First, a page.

Gender minorities face discrimination, victimization, isolation, and significant health disparities, but remain understudied and underrepresented in health research (Grossman, D’Augelli, & Frank, 2011). There are approximately 30,000 GMs in Massachusetts (Flores, Herman, & Gates, 2016). GMs are less likely to have access to primary care than cisgender individuals (i.e., those with congruent sex assigned at birth and gender identity) (Gonzales & Henning-Smith, 2017; Streed, McCarthy, & Haas, 2017). GMs are also less likely than cisgender individuals to possess health insurance and more likely to have no routine evaluation by a clinician (Gonzales & Henning-Smith, 2017; Streed et al., 2017). Gender-based discrimination is common in healthcare. In a study conducted in Massachusetts on the GM population, 30% refused to be seen for routine primary care, 25% avoided urgent care management, and 14% were unwilling to be seen for emergency care (Bradford, Reisner, Honnold, & Xavier, 2013; S. Reisner et al., 2014)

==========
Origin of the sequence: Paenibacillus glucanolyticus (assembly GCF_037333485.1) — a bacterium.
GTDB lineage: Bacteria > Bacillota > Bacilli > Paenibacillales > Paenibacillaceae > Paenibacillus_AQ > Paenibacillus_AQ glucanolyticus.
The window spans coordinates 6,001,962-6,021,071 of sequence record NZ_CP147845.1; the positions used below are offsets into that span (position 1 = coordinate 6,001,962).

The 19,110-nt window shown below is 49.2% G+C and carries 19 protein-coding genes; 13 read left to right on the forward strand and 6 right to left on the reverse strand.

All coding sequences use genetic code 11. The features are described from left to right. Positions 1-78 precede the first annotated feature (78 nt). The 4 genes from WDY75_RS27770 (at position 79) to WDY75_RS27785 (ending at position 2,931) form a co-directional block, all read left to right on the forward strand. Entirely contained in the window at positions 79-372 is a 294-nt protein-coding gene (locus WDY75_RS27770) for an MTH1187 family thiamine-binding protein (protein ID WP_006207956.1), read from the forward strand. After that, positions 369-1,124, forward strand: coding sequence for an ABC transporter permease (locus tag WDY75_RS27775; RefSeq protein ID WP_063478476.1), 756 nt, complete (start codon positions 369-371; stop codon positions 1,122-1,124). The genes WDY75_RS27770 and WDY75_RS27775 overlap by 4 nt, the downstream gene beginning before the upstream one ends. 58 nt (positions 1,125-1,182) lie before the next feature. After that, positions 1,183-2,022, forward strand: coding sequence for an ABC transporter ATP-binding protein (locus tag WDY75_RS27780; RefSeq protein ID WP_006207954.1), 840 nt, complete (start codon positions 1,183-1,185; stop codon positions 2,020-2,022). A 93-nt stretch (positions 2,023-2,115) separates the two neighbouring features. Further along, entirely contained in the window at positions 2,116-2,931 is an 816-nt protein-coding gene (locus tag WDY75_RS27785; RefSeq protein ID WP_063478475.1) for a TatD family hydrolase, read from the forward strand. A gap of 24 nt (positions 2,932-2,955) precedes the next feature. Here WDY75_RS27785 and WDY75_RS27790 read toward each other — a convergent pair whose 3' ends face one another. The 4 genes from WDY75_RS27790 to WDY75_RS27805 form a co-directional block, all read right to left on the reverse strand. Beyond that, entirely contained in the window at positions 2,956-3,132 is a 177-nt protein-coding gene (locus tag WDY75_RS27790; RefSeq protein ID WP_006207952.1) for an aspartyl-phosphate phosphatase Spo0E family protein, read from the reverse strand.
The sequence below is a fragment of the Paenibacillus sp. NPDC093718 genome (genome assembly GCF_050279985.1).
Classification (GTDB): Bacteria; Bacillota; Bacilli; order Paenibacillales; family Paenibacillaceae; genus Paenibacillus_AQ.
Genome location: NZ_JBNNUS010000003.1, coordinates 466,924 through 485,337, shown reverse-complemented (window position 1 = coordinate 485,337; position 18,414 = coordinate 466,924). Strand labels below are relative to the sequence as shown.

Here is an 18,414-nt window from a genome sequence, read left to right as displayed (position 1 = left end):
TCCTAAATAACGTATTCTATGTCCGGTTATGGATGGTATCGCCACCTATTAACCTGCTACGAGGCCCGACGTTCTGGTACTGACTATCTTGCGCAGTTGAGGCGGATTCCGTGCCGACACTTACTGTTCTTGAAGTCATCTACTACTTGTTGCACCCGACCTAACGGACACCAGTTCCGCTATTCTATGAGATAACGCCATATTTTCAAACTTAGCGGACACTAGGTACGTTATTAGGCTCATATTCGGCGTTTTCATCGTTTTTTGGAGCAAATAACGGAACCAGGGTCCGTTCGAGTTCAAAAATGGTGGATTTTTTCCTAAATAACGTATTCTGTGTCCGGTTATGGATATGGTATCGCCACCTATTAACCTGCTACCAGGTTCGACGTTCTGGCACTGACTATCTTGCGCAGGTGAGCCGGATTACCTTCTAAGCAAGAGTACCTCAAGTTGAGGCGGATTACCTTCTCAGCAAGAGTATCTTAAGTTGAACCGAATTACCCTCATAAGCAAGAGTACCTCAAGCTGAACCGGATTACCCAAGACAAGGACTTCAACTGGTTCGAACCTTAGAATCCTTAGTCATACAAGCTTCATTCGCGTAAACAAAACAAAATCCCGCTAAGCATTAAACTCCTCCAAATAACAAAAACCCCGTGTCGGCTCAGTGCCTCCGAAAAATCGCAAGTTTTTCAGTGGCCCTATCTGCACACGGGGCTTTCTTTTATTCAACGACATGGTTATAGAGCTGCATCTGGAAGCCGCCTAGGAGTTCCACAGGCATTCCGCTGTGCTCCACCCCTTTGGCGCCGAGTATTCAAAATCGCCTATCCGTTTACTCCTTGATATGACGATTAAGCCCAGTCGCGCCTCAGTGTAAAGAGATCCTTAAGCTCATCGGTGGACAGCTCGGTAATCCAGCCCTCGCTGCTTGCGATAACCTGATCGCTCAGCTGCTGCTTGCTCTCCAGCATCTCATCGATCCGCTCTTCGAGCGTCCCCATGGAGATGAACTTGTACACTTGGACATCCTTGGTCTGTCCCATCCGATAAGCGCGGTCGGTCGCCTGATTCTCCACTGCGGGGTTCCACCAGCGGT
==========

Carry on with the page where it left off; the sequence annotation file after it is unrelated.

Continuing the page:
The significant level of societal stigma and discrimination that GM individuals face, the associated mental health consequences, and mental health clinicians’ lack of familiarity with affirming care demonstrate a crucial need for additional education. Mental health clinicians play a crucial role in supporting, exploring, and affirming gender identity across the lifespan. As more individuals are continually coming out, mental health clinicians play an important role in educating families and colleagues, providing affirming care across the lifespan, intervening with an interdisciplinary team, and reducing stigma within organizations. centers.

 

Learning Objectives:

  1. Compare gender identity, gender expression, emotional attraction, and sexual attraction
  2. Explain ways to provide individualized and attentive care for gender diverse patients.